Look at a case study and apply the guidelines for deciding whether or not to consolidate.

Case Study

Susan brings home $784 a month from her job as a county employee. She shares an apartment and her portion of the rent is $200 a month. Her loan obligations are $194. She owes the debts listed in Table 4.

Her total monthly loan payment of $294 is $137.20 over her maximum acceptable debt.

$784 x 0.20 = $156.80
$294 – $156.80 = 137.20

Susan is wondering if she should consolidate her bank and student loans and a department store bill so her monthly payments will be lower than $104 ($41 + 33 + 30 = $104). What should she do? Should she consolidate or not?
First, Susan needs to make a table and include the following items describing the loans she wishes to consolidate:

  • Her creditors’ names.
  • Total dollars owed to creditors.
  • Amount of monthly payments.
  • Number of payments left to be paid.
  • Dates paid in full.

The debts to be consolidated appear in Table 5.

Now she needs to decide what is the best alternative for repaying the debt. If she chooses to pay off her debts without consolidating, she will pay back $104 for 12 months, $74 for the next 8 months, and finally $56, assuming that she does not borrow any more money. In 22 months, she can repay the $1,896 (Table 7).

Next, she needs to shop around to decide how much it would cost for her to consolidate the three loans. The cost of loan consolidation at three different financial institutions is listed in Table 6. If she consolidates by borrowing from the first bank, she will pay $99 each month for 24 months and end up paying a total of $482 more than if she had not consolidated.

Consolidation will lower her monthly payments by $5 for 12 months. In the next 8 months she would pay $99 if she consolidates and $74 if she does not consolidate. Differences in how much Susan will have to pay if she chooses to consolidate rather than not to consolidate are shown in Table 7. Consolidation would extend her payments 3 months and cost an additional $482.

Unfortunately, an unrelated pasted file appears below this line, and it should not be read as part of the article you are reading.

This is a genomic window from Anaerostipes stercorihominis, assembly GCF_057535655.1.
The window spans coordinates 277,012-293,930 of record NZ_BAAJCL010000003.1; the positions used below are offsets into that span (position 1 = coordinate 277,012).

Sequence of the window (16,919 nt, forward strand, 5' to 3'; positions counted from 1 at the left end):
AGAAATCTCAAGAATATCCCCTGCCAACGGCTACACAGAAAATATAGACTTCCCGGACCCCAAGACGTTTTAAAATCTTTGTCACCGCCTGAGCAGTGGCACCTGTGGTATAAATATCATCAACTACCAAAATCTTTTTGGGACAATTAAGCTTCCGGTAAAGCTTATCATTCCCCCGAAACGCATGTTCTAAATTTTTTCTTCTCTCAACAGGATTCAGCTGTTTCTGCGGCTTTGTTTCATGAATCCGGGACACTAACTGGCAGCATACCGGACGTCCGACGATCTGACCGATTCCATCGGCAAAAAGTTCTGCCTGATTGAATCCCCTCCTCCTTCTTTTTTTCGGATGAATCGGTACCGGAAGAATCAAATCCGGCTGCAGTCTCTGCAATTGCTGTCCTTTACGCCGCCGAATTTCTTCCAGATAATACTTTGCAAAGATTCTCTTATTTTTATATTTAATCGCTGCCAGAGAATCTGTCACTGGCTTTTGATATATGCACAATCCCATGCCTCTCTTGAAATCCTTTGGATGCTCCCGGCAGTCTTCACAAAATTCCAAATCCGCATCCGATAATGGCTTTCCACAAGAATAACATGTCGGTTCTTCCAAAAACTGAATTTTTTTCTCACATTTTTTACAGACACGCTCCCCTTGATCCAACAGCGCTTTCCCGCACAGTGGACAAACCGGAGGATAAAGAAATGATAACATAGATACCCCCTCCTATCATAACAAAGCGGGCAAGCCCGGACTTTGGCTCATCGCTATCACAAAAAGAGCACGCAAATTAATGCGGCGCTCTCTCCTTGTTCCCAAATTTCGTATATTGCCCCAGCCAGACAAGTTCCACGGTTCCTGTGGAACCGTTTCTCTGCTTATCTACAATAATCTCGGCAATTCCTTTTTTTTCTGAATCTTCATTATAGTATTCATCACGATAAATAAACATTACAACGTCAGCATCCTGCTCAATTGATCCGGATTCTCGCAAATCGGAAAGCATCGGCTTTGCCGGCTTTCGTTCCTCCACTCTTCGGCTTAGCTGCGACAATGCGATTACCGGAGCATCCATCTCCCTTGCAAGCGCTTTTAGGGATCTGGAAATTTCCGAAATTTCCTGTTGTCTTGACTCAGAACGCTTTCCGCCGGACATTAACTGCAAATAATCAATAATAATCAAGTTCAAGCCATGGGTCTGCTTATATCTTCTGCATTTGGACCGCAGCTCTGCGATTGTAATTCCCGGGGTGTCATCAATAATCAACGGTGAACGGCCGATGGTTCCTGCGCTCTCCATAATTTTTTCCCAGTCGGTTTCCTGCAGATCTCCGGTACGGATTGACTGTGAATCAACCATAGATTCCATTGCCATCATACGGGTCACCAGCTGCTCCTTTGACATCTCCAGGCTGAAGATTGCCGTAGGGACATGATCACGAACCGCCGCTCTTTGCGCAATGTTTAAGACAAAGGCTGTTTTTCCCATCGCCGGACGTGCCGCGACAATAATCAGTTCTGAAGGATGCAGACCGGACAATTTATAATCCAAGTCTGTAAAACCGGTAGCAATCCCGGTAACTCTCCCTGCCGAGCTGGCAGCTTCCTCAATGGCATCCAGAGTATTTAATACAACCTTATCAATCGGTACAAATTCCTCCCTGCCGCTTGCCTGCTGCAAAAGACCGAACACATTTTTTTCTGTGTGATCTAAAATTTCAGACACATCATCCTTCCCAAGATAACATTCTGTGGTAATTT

a $104 = $41 + 33 + 30; to be paid for 12 months until department store is paid
b See Table 6, cost of consolidated loan based on Bank 1.
c $74 = $41 + 33; to be paid for next 8 months until student loan is paid.
d $56 = amount left to be paid. This amount can be paid in full, or Susan can pay $41 one month and then pay the $15 balance the next month.

What Happens if I Cannot Pay My Bills?
If you are experiencing financial difficulties, contact your creditors immediately and explain why you are unable to pay. Most creditors are willing to work with you in developing a revised payment schedule to fit your circumstances. Do not ignore your creditors. A number of things will happen if you do.

The process of collecting debts varies considerably from one creditor to another. It will depend on the creditor’s policies and accounting procedures. Some creditors take action against late payments if you are a few days late. Others do not send late notices until you are at least 30 days late.

If you get 60 days behind, you generally will receive another request for payment. At the end of 60 days, some creditors will turn the debt over to an attorney or collection agency to collect the
late payments. Some creditors have their own representatives who collect debts. If a creditor turns your account over to an attorney, expect an additional cost in attorney fees.

After a period, if the debt has not been collected, you can expect some type of court action by the creditor. The creditor will file a suit in small claims court, magistrate court or state court in an effort to get the court to make you pay your bill. The court’s decision is called a judgment.